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The founders of a Canadian men's rights group have filed a lawsuit against a university's student union after its application to become a campus-recognized group was rejected.
Ryerson University undergraduates Kevin Arriola and Alexandra Godlewski created the Men’s Issues Awareness Society (MIAS) last fall. According to Arriola and Godlewski's lawsuit, MIAS submitted its application to Ryerson Students' Union (RSU) on Oct. 19, 2015, and was rejected on Oct. 27.
If a "White Power" club on campus sounds terrifying, so should a "Men's Rights" club. Support Equity at Ryerson! https://t.co/EOhnANDAVU— Julie S. Lalonde (@JulieSLalonde) November 16, 2015
RSU said it rejected the application because MIAS added no "unique value to campus."
“The group was denied status with notice of five concerns brought forward by the committee, and three core reasons by the Board of Directors,” RSU president Andrea Bartlett told NTRSCTN. “These included concern over no added unique value to campus."
The New York Times reported that men's rights activism dates as far back as 1926, with The League for Men's Rights dedicated to "combating all excesses of women's emancipation.” The group's existence was based on the belief that marriage and family laws which obligated men to pay spousal or child support, were oppressive. This later sparked a men’s liberation movement in the 1970s, which was a direct response to growing feminist initiatives, according to Judith Newton's book, From Panthers to Promise Keepers: Rethinking the Men's Movement.
Dudes, if you want to join a men's rights group it's so easy! You are already in one! It is called "men" & it meets everywhere at all times.— Wendy Molyneux (@WendyMolyneux) April 12, 2016
According to the lawsuit, MIAS aims to bring awareness to issues that disproportionately affect men, such as suicide, homelessness, school failure, and workplace injuries. RSU invited Arriola and Godlewski to meet with Student Groups Committee several times during the application process to discuss the nature of their group before they were formally rejected.
“MIAS was not rejected because we don’t think gender issues are worth talking about,” Bartlett said. “Many of these topics are already covered through equity centers and other student groups RSU supports. MIAS also refused to alter their proposal or compromise on initiatives.”
Calgary-based law firm Justice Centre for Constitutional Freedoms filed the suit against RSU on behalf of Arriola and Godlewski. The firm says it aims to defend "fundamental freedoms" for all Canadians.
MIAS was not rejected because we don’t think gender issues are worth talking about.
“RSU is a public body receiving mandatory student union fees from all students, but even if it were a purely private association, it would still need to comply with its own policies, which state expressly that RSU supports the free expression rights and free association rights of all students attending Ryerson U,” JCCF president John Carpay told NTRSCTN.
Carpay believes MIAS supports women's equality, and that it should be an official student group even if it didn't. “It’s my understanding that MIAS fully supports women’s equality; however, even if MIAS did not have that view, MIAS (and other campus clubs) have the right to express their opinions and to form campus clubs, without needing to comply with the beliefs or ideology of the RSU,” he said.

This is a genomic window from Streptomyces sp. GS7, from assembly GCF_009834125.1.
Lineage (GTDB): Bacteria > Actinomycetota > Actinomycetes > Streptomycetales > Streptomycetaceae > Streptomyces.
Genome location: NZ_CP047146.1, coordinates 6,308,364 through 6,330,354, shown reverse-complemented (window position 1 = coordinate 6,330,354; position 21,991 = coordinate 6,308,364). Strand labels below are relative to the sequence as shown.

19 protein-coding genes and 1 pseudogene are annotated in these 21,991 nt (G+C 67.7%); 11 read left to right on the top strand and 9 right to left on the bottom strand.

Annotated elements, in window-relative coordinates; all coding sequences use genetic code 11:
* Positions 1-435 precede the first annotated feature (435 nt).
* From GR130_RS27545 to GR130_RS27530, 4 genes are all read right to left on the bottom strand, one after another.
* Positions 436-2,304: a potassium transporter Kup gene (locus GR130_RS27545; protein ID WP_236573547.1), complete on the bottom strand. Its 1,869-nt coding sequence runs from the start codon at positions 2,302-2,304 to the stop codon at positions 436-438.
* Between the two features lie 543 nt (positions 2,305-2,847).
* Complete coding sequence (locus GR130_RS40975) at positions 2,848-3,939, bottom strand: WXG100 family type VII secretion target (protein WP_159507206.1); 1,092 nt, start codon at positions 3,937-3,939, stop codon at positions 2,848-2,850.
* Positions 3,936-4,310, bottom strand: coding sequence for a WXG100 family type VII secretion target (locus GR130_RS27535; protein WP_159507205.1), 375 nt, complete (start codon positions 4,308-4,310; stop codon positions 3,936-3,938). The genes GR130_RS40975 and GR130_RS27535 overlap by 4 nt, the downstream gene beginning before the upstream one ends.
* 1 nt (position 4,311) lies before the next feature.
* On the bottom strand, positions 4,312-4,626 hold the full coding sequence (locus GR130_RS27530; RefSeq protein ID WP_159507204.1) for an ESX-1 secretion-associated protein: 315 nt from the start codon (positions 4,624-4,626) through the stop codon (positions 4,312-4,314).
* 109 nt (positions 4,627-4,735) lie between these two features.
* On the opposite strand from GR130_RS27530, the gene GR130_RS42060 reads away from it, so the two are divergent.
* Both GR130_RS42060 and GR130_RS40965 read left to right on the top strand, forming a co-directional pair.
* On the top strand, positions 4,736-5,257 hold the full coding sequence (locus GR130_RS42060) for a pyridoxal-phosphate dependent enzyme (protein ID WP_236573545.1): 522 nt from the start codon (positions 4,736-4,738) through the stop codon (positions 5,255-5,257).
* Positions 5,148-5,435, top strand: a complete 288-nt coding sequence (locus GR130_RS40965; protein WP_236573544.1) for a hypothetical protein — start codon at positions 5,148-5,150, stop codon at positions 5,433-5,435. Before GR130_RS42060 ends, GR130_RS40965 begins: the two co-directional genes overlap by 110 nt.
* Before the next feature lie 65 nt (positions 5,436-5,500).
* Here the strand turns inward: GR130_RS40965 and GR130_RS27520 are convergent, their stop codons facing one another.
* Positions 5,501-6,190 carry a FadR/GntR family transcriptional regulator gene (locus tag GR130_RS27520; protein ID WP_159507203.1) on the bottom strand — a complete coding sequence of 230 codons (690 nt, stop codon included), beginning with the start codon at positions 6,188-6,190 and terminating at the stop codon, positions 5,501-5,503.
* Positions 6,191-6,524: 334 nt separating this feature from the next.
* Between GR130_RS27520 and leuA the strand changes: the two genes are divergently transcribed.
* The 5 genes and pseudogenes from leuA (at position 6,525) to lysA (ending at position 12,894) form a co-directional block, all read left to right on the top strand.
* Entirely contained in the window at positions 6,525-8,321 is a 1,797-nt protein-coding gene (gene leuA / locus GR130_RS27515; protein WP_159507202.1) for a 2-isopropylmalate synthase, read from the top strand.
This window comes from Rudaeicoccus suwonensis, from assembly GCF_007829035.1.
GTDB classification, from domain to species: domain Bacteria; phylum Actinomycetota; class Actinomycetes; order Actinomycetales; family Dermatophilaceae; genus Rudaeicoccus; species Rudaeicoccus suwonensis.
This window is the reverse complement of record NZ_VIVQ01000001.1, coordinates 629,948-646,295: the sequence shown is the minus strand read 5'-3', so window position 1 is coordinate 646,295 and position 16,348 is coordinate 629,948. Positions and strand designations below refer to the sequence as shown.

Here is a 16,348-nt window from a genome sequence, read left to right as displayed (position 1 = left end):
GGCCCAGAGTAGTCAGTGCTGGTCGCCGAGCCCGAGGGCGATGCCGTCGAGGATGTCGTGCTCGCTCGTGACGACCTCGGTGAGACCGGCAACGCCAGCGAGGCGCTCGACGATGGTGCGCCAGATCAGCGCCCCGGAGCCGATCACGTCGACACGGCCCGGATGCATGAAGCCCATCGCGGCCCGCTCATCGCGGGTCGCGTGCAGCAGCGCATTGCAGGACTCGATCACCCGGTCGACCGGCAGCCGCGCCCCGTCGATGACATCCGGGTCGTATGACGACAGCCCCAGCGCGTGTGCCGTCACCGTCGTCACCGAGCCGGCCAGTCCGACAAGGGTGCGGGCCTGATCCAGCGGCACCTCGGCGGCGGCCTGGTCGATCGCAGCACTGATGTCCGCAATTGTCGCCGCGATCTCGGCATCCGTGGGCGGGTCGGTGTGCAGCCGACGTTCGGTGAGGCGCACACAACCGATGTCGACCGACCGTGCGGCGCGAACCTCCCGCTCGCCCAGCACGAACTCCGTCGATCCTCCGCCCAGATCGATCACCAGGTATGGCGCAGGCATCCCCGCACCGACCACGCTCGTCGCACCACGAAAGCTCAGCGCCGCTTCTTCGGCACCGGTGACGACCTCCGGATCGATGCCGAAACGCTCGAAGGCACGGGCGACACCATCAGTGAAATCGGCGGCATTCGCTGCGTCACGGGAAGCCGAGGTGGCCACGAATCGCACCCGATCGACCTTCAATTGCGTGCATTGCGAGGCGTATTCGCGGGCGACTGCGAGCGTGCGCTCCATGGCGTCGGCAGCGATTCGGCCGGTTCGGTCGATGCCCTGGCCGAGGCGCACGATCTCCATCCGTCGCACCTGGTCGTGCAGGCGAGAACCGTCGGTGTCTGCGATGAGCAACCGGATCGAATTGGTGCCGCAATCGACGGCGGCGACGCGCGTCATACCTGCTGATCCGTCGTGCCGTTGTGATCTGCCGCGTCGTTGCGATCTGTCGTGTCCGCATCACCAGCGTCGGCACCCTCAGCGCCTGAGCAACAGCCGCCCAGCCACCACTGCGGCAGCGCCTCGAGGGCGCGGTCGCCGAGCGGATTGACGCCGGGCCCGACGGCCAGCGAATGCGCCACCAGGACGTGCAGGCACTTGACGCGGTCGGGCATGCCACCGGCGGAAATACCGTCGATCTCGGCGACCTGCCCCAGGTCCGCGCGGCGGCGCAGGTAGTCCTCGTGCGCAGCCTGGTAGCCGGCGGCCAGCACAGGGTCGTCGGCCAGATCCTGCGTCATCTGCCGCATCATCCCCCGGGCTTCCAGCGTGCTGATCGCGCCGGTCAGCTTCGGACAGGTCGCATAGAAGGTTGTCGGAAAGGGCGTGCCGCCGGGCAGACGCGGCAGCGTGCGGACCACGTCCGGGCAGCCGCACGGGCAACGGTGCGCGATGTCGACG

Feminism, by definition, is a men's rights group too. Equality goes both ways.— Nathan Wilson (@yttrium66) February 17, 2016
Since forming, MIAS has received backlash from students, faculty, and other student organizations. Ryerson Feminist Collective (RFC) created an online petition against the group last December for causing “alarm amongst students, administration, faculty members, feminists, sexual assault survivors and those with marginalized identities on campus.”
“We don't think having a men's rights groups on campus contributes to a safe and equity-based culture at Ryerson,” RFC co-founder Alyson Rogers told NTRSCTN. “We have had students express safety concerns about having such a group on campus in terms of personal safety, as well as safety related to the type of toxic, anti-feminist culture that comes with these groups."
Last year, several death threats were made against feminists at the University of Toronto, Metro Toronto reported. Rogers said RFC has been in touch with them and that men's rights group Canadian Association for Equality (CAFE) was accused of being the source of harassment. According to RSU, Arriola and Godlewski received personal coaching from CAFE, which is one reason their application was rejected.
"We are wary of recognizing and funding groups who are already receiving outside support," Bartlett said. "This strikes the issue on whether this group is interested in supporting the needs of RSU members, or if they are looking to support the interests of an external organization.”
Feminists are the only group that actually talk about male rape. Men's Rights Activist seriously just harass women. Makes me so mad.— ℓauren (@laurenroseoxo) April 11, 2016
While Carpay argues that all issues deserve a platform, RSU and RFC believe the important question is whether or not MIAS is actually promoting equity.
We don't think having a men's rights groups on campus contributes to a safe and equity-based culture at Ryerson.
“Having them on campus isn't beneficial to men either, as they are not adequately addressing men's issues,” RFC co-founder Rogers said. “Several men's issues stem out of the gender expectations of men within patriarchy.”
For her part, Bartlett said, “The group refused to acknowledge the reality of patriarchy and other systemic issues of privilege, which runs contrary to the core equity values of the RSU as an organization.”
The lawsuit will have its first hearing on April 25 at the Superior Court of Justice in Toronto.